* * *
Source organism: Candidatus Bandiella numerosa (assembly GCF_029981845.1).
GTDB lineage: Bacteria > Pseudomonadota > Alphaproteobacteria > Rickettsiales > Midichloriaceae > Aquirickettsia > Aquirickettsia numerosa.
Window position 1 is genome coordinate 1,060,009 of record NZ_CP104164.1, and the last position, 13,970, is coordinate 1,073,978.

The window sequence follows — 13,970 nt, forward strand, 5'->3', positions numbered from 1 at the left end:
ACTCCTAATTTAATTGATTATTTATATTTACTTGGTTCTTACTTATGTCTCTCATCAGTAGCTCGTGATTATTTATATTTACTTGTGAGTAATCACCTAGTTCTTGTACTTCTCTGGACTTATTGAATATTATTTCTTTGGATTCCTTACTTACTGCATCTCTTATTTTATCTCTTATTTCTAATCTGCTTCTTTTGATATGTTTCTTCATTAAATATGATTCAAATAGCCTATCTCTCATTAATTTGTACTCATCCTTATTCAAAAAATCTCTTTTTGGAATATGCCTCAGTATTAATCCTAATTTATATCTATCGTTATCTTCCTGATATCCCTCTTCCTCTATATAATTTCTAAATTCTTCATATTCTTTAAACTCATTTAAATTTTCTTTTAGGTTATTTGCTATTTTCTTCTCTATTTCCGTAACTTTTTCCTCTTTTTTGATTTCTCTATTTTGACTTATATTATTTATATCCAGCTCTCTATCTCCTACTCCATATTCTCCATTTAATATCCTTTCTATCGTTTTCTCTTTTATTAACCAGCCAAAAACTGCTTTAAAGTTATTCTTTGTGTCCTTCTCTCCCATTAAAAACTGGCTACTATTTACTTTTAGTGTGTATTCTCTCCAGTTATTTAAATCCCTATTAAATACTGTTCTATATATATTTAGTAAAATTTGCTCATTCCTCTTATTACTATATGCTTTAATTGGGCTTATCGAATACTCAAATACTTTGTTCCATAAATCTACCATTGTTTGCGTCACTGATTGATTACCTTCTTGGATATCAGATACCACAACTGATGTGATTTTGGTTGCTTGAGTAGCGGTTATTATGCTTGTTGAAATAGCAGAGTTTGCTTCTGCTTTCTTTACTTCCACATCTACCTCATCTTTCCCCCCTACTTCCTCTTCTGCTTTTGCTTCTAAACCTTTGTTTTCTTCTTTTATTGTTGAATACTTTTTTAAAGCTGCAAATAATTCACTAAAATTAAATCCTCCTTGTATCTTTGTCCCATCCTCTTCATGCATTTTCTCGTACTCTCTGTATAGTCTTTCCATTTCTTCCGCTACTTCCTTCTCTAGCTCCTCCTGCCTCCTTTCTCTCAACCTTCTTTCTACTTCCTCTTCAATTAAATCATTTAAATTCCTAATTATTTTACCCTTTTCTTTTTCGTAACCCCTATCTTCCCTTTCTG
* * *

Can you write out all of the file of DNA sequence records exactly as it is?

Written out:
Source organism: Candidatus Bandiella numerosa (assembly GCF_029981845.1).
GTDB lineage: Bacteria > Pseudomonadota > Alphaproteobacteria > Rickettsiales > Midichloriaceae > Aquirickettsia > Aquirickettsia numerosa.
Window position 1 is genome coordinate 1,060,009 of record NZ_CP104164.1, and the last position, 13,970, is coordinate 1,073,978.

The window sequence follows — 13,970 nt, forward strand, 5'->3', positions numbered from 1 at the left end:
ACTCCTAATTTAATTGATTATTTATATTTACTTGGTTCTTACTTATGTCTCTCATCAGTAGCTCGTGATTATTTATATTTACTTGTGAGTAATCACCTAGTTCTTGTACTTCTCTGGACTTATTGAATATTATTTCTTTGGATTCCTTACTTACTGCATCTCTTATTTTATCTCTTATTTCTAATCTGCTTCTTTTGATATGTTTCTTCATTAAATATGATTCAAATAGCCTATCTCTCATTAATTTGTACTCATCCTTATTCAAAAAATCTCTTTTTGGAATATGCCTCAGTATTAATCCTAATTTATATCTATCGTTATCTTCCTGATATCCCTCTTCCTCTATATAATTTCTAAATTCTTCATATTCTTTAAACTCATTTAAATTTTCTTTTAGGTTATTTGCTATTTTCTTCTCTATTTCCGTAACTTTTTCCTCTTTTTTGATTTCTCTATTTTGACTTATATTATTTATATCCAGCTCTCTATCTCCTACTCCATATTCTCCATTTAATATCCTTTCTATCGTTTTCTCTTTTATTAACCAGCCAAAAACTGCTTTAAAGTTATTCTTTGTGTCCTTCTCTCCCATTAAAAACTGGCTACTATTTACTTTTAGTGTGTATTCTCTCCAGTTATTTAAATCCCTATTAAATACTGTTCTATATATATTTAGTAAAATTTGCTCATTCCTCTTATTACTATATGCTTTAATTGGGCTTATCGAATACTCAAATACTTTGTTCCATAAATCTACCATTGTTTGCGTCACTGATTGATTACCTTCTTGGATATCAGATACCACAACTGATGTGATTTTGGTTGCTTGAGTAGCGGTTATTATGCTTGTTGAAATAGCAGAGTTTGCTTCTGCTTTCTTTACTTCCACATCTACCTCATCTTTCCCCCCTACTTCCTCTTCTGCTTTTGCTTCTAAACCTTTGTTTTCTTCTTTTATTGTTGAATACTTTTTTAAAGCTGCAAATAATTCACTAAAATTAAATCCTCCTTGTATCTTTGTCCCATCCTCTTCATGCATTTTCTCGTACTCTCTGTATAGTCTTTCCATTTCTTCCGCTACTTCCTTCTCTAGCTCCTCCTGCCTCCTTTCTCTCAACCTTCTTTCTACTTCCTCTTCAATTAAATCATTTAAATTCCTAATTATTTTACCCTTTTCTTTTTCGTAACCCCTATCTTCCCTTTCTG